But what most delighted me to find on list was, of all things, a little comedy which I first read after my wife, who had had it assigned to her in an English course at the University of Detroit, complained to me that neither she nor the rest of the class understood. So I borrowed it immediately. Five pages in I was laughing so hard I was, as the cliche insists, crying. Or hurting, as both adjectives are suggested by like cliches. The book, which by one of those strange intersections of time and circumstance I just happen to be rereading just now, is Lucky Jim by Kingsley Amis.
It really is very funny in its very English way. There are passages which until yet I laugh at for so long and so hard that I have to stop reading for minutes at a time. Then I have trouble getting back to the text because the funniest moments just keep coming back to me. Yes, it is that good. That is, if you like dry, droll, yet still somehow over the top English humor.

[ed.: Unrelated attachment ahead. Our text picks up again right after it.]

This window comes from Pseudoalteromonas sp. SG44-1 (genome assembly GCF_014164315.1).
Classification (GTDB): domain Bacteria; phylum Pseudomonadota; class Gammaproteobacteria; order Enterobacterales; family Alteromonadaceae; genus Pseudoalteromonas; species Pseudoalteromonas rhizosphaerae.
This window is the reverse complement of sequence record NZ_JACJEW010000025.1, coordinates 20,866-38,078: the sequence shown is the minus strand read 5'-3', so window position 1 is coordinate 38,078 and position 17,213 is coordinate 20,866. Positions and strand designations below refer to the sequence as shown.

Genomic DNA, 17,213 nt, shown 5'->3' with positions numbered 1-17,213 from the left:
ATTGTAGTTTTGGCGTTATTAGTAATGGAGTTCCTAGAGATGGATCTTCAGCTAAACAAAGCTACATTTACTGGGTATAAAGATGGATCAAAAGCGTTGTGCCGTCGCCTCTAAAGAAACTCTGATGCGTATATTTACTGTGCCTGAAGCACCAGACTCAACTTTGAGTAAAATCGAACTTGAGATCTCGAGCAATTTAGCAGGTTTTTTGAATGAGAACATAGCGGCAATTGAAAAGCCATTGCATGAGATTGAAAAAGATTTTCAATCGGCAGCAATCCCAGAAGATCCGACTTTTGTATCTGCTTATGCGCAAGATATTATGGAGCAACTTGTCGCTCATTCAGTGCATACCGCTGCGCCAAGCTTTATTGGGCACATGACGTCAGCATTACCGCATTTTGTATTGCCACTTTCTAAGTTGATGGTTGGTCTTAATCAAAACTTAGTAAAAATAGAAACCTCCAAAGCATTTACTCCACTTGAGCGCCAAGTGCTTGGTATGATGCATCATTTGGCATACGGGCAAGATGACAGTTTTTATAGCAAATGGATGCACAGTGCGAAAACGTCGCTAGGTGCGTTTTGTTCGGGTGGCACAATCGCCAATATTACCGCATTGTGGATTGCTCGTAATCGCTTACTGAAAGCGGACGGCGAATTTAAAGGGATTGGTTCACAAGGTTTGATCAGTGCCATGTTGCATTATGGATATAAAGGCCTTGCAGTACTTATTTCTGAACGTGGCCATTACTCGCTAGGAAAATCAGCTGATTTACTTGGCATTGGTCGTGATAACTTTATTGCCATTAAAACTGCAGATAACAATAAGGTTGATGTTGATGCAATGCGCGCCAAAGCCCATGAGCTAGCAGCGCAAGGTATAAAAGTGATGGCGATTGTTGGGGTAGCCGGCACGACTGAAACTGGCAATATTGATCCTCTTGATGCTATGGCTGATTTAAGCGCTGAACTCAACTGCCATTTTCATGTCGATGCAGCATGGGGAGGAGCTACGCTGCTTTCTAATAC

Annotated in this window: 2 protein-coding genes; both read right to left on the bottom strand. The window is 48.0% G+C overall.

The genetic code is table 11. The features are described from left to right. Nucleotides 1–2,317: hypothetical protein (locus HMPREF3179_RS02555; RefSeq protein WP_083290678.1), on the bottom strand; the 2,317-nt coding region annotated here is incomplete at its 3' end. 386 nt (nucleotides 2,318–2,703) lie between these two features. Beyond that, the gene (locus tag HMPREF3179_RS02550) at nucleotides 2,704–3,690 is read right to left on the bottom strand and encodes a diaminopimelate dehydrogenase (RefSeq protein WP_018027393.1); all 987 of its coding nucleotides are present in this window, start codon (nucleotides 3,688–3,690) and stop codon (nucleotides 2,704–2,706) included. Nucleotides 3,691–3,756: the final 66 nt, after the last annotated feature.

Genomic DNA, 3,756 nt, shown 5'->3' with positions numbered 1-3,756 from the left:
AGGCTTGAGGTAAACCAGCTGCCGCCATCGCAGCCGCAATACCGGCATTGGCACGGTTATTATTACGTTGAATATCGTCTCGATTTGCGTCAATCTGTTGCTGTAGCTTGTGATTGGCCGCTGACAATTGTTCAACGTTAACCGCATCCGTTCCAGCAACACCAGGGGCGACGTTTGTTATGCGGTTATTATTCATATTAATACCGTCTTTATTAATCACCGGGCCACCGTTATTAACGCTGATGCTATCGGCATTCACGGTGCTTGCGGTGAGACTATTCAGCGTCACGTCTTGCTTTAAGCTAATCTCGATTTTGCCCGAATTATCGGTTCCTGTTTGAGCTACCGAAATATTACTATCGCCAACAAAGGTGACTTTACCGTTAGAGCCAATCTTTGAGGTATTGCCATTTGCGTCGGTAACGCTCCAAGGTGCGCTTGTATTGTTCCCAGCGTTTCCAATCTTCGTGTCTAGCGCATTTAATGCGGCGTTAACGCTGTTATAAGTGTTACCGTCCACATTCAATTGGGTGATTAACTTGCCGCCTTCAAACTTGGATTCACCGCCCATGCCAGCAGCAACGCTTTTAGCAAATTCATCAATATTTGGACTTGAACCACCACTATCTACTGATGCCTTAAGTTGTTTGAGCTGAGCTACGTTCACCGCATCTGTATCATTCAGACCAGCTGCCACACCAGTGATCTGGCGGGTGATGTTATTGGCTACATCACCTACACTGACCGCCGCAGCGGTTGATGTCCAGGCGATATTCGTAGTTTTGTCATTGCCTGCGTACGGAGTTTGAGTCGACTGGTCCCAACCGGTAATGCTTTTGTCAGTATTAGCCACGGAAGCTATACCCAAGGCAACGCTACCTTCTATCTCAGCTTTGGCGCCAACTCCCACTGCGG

And you should, you know. The English have a delightful way of melding sublime understatement, surreal juxtaposition, and outlandish slapstick in hilariously satisfying ways. A wonderful example from Lucky Jim is a passage where an absent minded driver comes near to a head on collision with a bus. His passenger, the actual lucky Jim, describes the incident in harrowing comedic detail, finishing with a description of the obviously excited and screeching bus driver, "...his mouth opening and shutting vigorously.' I'm chuckling at it still.
The closest American approximations are the Marx Brothers and, believe it or not, Bob Newhart. The English, they know humor. Americans should get to know English humor better too.
And I'm not talking Benny Hill either, you walking primates out there.